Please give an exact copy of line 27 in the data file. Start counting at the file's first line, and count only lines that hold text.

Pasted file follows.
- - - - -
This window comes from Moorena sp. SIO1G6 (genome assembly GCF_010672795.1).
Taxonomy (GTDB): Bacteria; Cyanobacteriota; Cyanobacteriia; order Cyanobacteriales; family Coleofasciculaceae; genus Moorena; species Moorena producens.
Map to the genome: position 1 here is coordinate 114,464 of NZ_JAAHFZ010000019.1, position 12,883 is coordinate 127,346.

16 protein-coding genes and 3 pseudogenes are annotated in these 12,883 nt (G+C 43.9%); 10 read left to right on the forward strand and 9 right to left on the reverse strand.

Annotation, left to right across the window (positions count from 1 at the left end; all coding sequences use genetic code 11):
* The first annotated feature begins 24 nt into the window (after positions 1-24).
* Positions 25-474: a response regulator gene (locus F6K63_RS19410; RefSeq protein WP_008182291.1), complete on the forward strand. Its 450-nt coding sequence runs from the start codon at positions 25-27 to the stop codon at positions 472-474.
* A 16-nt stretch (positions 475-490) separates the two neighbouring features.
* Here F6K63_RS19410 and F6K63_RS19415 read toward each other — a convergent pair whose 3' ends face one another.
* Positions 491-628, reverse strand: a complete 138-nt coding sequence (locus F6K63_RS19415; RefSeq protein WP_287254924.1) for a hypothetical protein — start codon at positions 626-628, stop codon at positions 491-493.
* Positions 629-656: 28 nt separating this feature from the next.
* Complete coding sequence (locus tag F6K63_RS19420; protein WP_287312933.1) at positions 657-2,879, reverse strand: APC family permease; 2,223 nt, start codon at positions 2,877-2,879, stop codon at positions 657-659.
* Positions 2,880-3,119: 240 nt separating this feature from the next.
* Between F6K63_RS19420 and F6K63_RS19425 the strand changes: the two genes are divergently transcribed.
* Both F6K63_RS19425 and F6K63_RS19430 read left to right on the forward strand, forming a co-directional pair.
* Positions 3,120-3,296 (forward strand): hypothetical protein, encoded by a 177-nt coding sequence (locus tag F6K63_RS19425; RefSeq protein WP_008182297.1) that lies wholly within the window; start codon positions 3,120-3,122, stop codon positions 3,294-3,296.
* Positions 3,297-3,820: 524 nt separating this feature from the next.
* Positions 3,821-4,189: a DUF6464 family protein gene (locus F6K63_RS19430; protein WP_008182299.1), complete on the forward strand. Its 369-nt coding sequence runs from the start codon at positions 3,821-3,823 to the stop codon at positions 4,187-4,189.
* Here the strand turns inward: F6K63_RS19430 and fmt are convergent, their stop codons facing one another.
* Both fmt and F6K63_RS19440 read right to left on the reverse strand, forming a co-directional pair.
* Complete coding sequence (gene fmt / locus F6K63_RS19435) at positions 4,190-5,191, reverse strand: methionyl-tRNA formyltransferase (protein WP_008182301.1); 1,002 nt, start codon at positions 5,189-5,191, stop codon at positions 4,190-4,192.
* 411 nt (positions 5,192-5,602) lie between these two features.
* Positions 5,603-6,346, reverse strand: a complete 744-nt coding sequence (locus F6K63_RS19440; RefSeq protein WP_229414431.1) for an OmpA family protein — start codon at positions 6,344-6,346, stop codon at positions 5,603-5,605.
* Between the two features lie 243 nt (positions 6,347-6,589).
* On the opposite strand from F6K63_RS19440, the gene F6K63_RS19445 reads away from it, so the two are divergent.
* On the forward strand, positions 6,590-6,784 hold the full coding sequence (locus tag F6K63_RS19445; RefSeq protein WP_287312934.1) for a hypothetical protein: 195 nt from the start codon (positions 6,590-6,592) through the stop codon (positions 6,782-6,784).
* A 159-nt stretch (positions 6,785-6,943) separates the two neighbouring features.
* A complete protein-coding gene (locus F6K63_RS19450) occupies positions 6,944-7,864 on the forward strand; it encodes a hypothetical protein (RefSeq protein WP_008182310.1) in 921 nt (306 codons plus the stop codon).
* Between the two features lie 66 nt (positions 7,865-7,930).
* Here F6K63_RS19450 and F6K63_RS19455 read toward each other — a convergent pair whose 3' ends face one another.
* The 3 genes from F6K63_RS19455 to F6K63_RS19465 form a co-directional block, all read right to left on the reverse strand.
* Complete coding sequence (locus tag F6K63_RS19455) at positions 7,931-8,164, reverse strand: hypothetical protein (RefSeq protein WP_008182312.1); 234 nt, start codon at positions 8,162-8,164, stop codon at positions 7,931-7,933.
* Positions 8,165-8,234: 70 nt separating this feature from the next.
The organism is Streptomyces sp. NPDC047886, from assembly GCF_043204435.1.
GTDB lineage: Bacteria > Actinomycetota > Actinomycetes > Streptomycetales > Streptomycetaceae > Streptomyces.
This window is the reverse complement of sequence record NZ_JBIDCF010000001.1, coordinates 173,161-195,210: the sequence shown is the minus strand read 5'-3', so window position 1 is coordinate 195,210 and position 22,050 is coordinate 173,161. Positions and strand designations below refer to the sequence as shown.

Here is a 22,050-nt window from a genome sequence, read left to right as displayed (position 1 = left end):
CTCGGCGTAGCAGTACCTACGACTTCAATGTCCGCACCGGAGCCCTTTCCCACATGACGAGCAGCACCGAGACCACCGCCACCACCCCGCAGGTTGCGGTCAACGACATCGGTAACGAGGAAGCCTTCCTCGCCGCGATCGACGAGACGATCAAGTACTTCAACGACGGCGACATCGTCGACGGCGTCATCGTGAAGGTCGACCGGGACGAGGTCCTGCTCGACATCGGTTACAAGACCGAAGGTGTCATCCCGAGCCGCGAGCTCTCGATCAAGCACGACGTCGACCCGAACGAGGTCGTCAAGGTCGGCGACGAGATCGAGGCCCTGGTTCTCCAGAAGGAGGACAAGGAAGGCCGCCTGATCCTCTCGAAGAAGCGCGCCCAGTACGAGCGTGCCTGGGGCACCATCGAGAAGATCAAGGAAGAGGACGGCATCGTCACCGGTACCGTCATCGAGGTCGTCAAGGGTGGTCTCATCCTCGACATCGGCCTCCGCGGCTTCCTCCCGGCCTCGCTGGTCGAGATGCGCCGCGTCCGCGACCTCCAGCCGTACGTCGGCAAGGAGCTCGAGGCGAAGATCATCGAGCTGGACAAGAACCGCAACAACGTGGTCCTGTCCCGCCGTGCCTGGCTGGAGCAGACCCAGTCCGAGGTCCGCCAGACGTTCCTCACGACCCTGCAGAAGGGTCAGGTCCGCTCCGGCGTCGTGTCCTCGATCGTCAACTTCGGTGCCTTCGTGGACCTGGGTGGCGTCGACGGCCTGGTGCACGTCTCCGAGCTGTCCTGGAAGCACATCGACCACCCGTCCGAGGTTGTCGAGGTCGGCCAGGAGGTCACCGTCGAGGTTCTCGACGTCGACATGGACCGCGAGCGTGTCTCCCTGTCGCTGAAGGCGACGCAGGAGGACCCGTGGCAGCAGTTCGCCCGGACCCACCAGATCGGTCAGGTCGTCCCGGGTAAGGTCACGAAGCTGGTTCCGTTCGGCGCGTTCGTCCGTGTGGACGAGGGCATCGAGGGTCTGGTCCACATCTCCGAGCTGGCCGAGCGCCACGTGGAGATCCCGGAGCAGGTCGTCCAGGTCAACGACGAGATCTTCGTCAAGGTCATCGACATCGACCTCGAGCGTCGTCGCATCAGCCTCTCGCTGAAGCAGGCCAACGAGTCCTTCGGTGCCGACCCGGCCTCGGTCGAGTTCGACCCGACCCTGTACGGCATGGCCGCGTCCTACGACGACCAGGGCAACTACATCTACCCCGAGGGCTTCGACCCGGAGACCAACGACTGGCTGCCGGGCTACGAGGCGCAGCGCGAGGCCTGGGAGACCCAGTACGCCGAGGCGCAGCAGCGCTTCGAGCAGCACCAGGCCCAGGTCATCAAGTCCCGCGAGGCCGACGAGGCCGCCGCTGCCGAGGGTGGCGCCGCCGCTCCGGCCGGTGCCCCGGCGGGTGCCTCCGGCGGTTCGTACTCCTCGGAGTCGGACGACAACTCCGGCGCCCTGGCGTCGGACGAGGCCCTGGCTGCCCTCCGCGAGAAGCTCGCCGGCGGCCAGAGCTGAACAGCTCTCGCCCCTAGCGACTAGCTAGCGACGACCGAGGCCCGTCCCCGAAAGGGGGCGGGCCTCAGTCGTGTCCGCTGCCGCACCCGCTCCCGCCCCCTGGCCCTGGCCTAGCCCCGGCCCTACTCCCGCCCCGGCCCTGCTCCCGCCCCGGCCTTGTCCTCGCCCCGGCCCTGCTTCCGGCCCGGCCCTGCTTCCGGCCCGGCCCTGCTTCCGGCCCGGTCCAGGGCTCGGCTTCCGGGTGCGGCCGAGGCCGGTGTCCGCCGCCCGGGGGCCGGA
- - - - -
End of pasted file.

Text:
* A 159-nt stretch (positions 6,785-6,943) separates the two neighbouring features.